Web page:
posted by orange swan at 9:55 AM on March 2 [2 favorites]


She should organize bus tours with some of those dudes who dress up their RealDolls. The humans should keep their distance from each other, but the mannequins and dolls might enjoy mingling.
posted by b1tr0t at 10:36 AM on March 2 [4 favorites]


I went to Paris with my abuser when we were still together and BOY these pictures really really resonated with me, particularly because the husband mannequin looks a lot like him.

It's interesting because I felt more like the empty shell when I was with him (particularly in Paris which was a low point) but these photos helped me reflect on how I am and always was the one who is alive. I'm not pouring all that life into a shell of a man who will never love me back any longer. I have the capacity to change and grow and to be happy. I'm not trapped with a shell of a person who does not know how to love any longer!

This was really wonderful and spoke to me a lot as a woman and an abuse survivor. I loved it. Thanks for sharing.
posted by sockermom at 11:10 AM on March 2 [8 favorites]


I'm just gonna leave this here...
posted by ninazer0 at 2:09 PM on March 2


I think Suzanne Heintz and I could be really good friends.
posted by Kerasia at 4:20 PM on March 2 [1 favorite]


So life-like.
posted by Pudhoho at 6:30 PM on March 2


Metafilter: 14 years seems unnecessary to make the point.
posted by CynicalKnight at 7:01 PM on March 2 [1 favorite]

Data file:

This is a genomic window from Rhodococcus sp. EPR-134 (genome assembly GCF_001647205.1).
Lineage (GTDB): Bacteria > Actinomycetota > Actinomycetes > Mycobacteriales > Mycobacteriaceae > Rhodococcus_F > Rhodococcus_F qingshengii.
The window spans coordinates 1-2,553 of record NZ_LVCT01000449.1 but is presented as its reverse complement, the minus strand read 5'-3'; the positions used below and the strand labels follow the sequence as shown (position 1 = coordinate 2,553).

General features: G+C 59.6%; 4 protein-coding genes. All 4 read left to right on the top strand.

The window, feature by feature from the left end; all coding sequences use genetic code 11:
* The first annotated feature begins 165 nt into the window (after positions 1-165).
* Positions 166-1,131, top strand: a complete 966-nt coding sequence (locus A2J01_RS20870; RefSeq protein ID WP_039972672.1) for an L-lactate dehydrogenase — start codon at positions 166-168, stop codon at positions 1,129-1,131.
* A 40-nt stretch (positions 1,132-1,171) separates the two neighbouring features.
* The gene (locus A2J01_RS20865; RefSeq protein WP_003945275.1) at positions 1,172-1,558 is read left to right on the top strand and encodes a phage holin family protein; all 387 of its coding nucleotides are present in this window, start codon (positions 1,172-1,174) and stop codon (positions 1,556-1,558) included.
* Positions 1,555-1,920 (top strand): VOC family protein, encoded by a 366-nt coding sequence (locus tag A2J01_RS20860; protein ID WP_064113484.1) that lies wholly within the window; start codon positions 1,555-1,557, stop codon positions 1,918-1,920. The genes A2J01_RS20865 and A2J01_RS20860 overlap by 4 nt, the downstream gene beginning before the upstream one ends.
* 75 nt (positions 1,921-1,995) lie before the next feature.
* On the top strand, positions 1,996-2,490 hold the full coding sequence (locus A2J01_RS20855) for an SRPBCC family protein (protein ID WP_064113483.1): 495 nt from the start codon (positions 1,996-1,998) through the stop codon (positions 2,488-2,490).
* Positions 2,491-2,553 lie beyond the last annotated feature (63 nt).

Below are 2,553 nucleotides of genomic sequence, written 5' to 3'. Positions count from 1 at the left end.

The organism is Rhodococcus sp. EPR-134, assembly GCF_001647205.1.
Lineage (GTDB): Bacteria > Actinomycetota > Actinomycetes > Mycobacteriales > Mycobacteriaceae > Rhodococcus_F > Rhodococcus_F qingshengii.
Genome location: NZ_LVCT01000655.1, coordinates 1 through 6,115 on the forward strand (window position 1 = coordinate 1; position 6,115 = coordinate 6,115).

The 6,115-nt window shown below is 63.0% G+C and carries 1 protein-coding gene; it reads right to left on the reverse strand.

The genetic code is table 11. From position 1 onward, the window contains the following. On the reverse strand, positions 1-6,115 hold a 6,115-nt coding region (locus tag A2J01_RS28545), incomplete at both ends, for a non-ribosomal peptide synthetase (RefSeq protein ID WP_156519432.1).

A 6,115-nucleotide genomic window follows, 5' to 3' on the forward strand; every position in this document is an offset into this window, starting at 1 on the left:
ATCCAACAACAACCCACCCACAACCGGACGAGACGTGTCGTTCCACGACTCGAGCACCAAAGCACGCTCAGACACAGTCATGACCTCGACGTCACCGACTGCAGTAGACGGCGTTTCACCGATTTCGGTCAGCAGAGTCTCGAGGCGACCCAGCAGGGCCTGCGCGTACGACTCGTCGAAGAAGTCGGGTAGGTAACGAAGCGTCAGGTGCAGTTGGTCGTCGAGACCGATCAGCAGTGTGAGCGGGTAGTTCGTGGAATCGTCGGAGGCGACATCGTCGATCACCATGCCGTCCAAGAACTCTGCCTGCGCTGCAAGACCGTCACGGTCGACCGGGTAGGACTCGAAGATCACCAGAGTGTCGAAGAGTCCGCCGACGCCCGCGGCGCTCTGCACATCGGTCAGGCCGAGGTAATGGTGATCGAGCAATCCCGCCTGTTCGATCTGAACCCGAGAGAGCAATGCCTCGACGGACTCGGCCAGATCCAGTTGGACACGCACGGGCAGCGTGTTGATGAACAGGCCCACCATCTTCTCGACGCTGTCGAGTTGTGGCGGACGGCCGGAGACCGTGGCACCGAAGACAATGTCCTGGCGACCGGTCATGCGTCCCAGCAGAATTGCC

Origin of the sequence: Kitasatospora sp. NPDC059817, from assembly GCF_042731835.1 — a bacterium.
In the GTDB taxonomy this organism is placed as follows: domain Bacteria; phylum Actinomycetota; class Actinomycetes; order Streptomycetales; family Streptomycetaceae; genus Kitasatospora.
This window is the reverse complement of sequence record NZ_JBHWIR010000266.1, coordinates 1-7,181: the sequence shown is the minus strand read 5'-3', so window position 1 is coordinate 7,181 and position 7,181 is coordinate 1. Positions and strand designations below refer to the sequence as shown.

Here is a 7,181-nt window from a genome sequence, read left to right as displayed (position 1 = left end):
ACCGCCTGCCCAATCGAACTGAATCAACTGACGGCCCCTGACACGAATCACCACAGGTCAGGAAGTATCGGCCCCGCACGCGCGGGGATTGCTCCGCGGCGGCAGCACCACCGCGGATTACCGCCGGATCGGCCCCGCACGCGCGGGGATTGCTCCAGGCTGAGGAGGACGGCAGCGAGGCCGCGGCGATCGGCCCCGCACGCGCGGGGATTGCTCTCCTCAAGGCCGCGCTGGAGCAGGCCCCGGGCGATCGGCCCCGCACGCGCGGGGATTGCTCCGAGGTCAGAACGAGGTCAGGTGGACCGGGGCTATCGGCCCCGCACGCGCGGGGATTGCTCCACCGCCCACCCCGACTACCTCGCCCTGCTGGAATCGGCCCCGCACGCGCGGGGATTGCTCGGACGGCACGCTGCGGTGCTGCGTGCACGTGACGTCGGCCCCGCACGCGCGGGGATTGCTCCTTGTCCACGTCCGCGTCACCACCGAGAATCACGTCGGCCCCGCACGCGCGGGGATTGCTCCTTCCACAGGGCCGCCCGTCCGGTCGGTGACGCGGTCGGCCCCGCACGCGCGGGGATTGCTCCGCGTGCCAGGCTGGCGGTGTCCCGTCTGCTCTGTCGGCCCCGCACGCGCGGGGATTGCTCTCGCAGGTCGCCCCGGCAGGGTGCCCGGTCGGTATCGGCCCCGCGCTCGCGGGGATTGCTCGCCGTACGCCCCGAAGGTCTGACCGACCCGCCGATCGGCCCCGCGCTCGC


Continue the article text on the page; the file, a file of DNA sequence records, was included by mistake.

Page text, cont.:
a rarely-seen dude in my rural area drives a gorgeous late-50s chevy with a full-size marilyn monroe doll in the right front seat, dressed in a cheerleader outfit. the time i queried him, he said "that's my dumb blonde." what he and marilyn do in private, i don't want to know.
posted by bruce at 7:13 PM on March 2


Wow, she flew them to Paris. Families are expensive.
posted by surplus at 11:29 PM on March 2


The more I've looked at this, the more I keep thinking about what we define as normal. Like, we seem to have set a certain semi mythical mid 20th century ideal as, well, ideal. And what's interesting about that to me is that I'm fifty now and I only have very dim, fragmentary memories of that world - it was really gone before I was even in preK. Suzanne Heintz looks to be about, oh, ten or so years younger than me, so she definitely never lived in that world but here she is, using it as vernacular we all understand for the perfect life, the platonic ideal family. I think that's kind of interesting and says a lot about our relationship with time. I don't think that you found people in, say, 1964, using the world of 1905 as an ideal - it's possible for us first because of mass media, but the fact that the images we're pulling to illustrate this are from advertising is an interesting note on our relationship with that mass media. Anyway. I haven't fully fleshed this idea out yet but I thought it was interesting and also I just liked the sheer absurdity of the whole project.
posted by mygothlaundry at 4:40 AM on March 3 [2 favorites]


Normally I find statement pieces like this so cliche, but this is fabulous.
posted by St. Peepsburg at 7:43 AM on March 3


"But really, what was I supposed to do? You can't just go out and buy a family. Or can you? I did. They are mannequins.
Why stop at a family of mannequins? I want a tribe of mannequins, my own army of mannequins! Mostly so I can do something like this ...
posted by octobersurprise at 9:56 AM on March 3